What next? I think the problems basically revolve around selection. I agree with Nick: we need electoral reform. On the one hand we need wisdom from someone who understands the necessary balance between song, performer, showmanship, publicity, and politics; on the other we need something that has a broad mandate as we can’t really give up the public selection now we’ve started. The problem is that, like the British electoral system, the current public selection show is way out of date. It was radical to be given a choice in the late 1980s but since then little has changed in the format, which is still normally one show or a couple of shows over a few weeks with many decisions, such as song or composer, completely taken out of the viewers’ hands. Compare this with what is really possible through the X-Factor and its various clones. These make real stars and sell real records. They create the buzz and publicity I referred to above. They also test the mettle of the stars we send, their genuine popularity, and their appeal on a big stage on a small screen; they also give the performer some practice doing exactly what they’ll doing in the Eurovision final. Something like that would be a better outlet for the BBC’s talent show department than advertising Andrew Lloyd-Webber’s latest restaging of some ancient classic musical. It would promote talent that appeals to the contemporary taste. It is also precisely what Germany did for the 2010 competition, and they won.
A good year, although some good songs, especially the Dutch entry, didn’t make the final.
Anyway, my vote goes for Germany. My anti-vote goes to Israel: it was better performed than the semi-final but still makes me want to wince. I would also like to see Turkey and Greece do well, and Serbia.
I find this one a hard one to predict. I have a horrible feeling Ireland are going to well but I can’t really see them winning. I wonder if Greece might be a good compromise candidate. I’ll say Greece. Possibly Germany. Null points could well go the UK- sadly the performance was weak- I know Josh could do it better, but we still wouldn’t deserve it. I think France are possibles. Russia would be too if it wasn’t for all the bloc voting.
Before the GPSOE’s recent expedition to Brussels, Stuart very kindly gave me, Tim, Andy, and himself £10 Amazon vouchers each to buy what we thought were the best songs of the rock and roll era. I shall infringe Stuart’s intellectual property and reproduce his explanation of the idea:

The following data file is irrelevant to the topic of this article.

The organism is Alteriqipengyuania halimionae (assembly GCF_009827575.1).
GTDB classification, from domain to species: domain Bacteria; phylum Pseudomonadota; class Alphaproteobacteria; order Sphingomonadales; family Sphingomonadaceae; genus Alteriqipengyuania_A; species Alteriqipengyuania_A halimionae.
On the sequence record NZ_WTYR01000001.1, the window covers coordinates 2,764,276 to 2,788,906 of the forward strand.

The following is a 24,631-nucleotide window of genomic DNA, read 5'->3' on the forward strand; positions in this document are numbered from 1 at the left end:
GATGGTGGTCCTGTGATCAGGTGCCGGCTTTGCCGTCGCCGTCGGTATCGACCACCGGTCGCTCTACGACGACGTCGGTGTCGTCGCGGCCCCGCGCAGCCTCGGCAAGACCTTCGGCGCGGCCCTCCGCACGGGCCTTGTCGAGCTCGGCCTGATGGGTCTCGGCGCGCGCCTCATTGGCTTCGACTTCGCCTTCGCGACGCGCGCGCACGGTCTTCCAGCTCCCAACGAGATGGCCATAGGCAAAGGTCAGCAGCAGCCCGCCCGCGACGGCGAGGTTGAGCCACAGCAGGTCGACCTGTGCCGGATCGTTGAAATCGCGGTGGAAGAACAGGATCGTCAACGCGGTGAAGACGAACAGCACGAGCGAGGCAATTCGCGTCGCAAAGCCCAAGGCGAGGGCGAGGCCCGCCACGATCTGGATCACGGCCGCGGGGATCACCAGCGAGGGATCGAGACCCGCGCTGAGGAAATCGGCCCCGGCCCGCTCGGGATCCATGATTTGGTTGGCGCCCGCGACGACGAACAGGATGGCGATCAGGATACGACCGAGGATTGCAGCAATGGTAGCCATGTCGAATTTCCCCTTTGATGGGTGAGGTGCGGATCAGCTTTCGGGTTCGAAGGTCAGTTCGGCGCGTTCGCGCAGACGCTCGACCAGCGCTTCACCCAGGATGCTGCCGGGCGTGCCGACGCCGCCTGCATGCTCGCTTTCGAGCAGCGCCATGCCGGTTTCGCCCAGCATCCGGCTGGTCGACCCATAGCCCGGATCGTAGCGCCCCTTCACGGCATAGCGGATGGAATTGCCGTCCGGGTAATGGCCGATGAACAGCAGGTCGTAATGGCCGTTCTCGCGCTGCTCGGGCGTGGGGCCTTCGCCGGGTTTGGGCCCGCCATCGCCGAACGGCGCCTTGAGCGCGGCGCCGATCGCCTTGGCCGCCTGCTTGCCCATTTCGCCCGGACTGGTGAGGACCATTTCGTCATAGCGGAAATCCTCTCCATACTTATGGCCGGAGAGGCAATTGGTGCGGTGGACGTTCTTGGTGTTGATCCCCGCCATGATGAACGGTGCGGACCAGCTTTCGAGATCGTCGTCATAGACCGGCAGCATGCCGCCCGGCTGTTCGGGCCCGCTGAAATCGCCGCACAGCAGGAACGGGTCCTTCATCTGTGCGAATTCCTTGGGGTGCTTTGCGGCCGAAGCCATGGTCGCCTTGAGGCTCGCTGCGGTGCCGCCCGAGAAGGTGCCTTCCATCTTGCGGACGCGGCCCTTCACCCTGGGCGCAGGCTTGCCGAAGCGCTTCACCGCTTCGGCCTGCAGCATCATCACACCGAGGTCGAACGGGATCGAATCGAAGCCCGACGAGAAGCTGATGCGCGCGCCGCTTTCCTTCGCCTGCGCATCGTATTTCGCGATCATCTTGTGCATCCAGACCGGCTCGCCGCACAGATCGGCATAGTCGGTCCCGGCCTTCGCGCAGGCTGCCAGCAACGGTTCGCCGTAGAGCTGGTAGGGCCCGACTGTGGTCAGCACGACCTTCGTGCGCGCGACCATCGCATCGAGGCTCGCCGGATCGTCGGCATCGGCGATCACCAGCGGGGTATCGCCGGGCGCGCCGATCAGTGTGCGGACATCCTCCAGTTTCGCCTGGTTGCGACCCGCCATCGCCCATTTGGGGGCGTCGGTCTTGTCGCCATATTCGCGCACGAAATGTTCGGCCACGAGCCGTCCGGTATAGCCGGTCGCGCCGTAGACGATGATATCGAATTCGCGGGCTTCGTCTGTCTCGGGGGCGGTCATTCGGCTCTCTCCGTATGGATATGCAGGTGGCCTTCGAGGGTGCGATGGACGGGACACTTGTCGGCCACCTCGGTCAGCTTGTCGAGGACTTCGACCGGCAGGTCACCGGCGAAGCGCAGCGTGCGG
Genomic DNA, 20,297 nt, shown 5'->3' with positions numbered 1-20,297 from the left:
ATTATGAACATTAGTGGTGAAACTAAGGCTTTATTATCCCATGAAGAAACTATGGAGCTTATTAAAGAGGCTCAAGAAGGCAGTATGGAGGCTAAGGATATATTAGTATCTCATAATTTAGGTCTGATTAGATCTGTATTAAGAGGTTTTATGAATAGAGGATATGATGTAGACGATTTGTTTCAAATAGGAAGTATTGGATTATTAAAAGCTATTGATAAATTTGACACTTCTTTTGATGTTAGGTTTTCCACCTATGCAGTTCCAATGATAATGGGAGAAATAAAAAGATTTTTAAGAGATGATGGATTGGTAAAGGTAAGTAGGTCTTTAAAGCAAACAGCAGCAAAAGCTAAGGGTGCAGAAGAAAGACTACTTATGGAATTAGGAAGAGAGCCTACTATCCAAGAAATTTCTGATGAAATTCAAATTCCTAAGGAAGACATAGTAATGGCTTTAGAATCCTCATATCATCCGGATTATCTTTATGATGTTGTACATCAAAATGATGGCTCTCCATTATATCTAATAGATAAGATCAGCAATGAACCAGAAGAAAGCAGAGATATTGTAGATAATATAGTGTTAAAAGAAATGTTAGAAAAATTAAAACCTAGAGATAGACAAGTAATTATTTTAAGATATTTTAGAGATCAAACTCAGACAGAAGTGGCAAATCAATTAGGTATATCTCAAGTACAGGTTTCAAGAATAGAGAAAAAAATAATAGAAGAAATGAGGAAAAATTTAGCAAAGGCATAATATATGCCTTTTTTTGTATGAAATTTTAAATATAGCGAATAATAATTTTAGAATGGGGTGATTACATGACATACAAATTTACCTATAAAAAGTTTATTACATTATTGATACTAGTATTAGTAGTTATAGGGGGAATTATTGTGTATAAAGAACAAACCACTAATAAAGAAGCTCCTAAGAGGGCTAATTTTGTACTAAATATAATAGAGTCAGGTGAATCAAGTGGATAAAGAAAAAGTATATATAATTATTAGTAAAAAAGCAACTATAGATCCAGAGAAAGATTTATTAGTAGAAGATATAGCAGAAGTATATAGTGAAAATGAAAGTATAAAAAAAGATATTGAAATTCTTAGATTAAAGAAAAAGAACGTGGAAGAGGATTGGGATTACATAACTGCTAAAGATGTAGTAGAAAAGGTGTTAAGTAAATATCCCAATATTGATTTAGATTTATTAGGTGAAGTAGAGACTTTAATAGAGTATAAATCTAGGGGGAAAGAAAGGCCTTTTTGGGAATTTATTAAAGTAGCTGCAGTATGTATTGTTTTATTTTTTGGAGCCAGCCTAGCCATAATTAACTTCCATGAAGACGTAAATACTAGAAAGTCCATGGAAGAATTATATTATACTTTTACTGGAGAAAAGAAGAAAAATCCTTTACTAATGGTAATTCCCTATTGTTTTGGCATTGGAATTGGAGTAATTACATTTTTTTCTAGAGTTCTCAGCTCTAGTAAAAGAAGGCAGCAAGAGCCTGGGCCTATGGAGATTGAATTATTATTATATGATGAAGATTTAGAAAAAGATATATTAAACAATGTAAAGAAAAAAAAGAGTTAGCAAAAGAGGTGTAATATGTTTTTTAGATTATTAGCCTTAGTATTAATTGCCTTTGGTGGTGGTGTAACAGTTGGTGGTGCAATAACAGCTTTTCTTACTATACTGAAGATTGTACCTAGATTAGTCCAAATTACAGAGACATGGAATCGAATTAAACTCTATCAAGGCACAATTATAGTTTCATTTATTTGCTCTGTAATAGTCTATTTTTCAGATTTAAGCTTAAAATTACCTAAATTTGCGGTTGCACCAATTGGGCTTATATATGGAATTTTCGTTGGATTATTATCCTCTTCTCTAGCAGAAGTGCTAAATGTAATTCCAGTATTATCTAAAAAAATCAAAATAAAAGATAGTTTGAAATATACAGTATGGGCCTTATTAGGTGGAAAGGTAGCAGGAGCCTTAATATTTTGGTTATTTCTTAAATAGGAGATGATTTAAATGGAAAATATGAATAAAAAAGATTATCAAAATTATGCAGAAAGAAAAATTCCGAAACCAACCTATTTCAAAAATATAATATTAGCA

Here’s the plan. You need the following things.
- Some friends
- An apartment in Brussels
- A £10 voucher for each friend and yourself to buy MP3s
Then each of you takes their £10 voucher and buys what they consider to be the best songs of the rock and roll era as mp3s, and also buys what they consider to be the worst song of the rock and roll era.
“The rock and roll era” is sort of vaguely defined to be everything since about 1956 or so. Note that the songs you choose do not have to be rock and roll!
The game then is, you show up to your Brussels holiday flat (or wherever you decide to play this, e.g., your own living room), each of you with your songs in tow, and then each of you plays through each of your songs and attempts to justify why they’re the best songs of the last fifty(ish) years.
You can read Stuart’s method of choosing his songs on his website. My method was to create a large, loose list of artists and obvious good songs. For each artist, I picked their best song, although one artist ended up with two songs. I have to say this is actually incredibly difficult. One of the hardest things is deciding whether to distinguish between the best songs according to some objective criteria or one’s favourite songs according to one’s subjective judgement. I went for a kind of fudge, leaning more to the latter.
Anyway, my songs, in alphabetical order by artist, are:
- Abba: Gimme gimme gimme
- Bowie, David: The man who sold the world
- Guns and Roses: Paradise city
- Guns and Roses: Sweet child of mine
- Oasis: Supersonic
- Portishead: Wandering star
- Presley, Elvis: How the web was woven
- Queen: Somebody to love
- Radiohead: Bishop’s robes
- Rolling Stones: Shine a light
- Simon, Carly: Nobody does it better
- Springfield, Dusty: Son of a preacher man
- Who: Won’t get fooled again
The worst song was:
- Queen: I’m in love with my car
Feel free to make inferior lists of your own. The other three lists were (links to be added if/when available): Stuart, Tim, Andy.
BTW, the bit in brackets in the title is an AACR2-formatted (strictly speaking, an ISBD-formatted) series entry as I intend to regale you in time with a series of further observations on Belgium based on a whole week’s rich experience.
Out of the Eurovision semi-finalists, I liked (three from each semi-final):
- Montengro: Boney M’s Rasputin in Eurovision form, although not as good as that should sound.
- Iceland: a proper song and a rare naturally attractive singer.
- Bosnia: interesting song. Hard to say much more, which is unusual.
- Greece: just for the enteratinment value of the box thing with flag and the travellator and some good leaning by the backing group and the song wasn’t bad.
- Moldova: very catchy folky song with a man with some bizarre pole thing.
- Estonia. Atmospheric song and show.
Of these, only Montenegro didn’t go through, which is perhaps not unreasonable. It was the first one I scored, so I perhaps overrated it in my enthusiasm.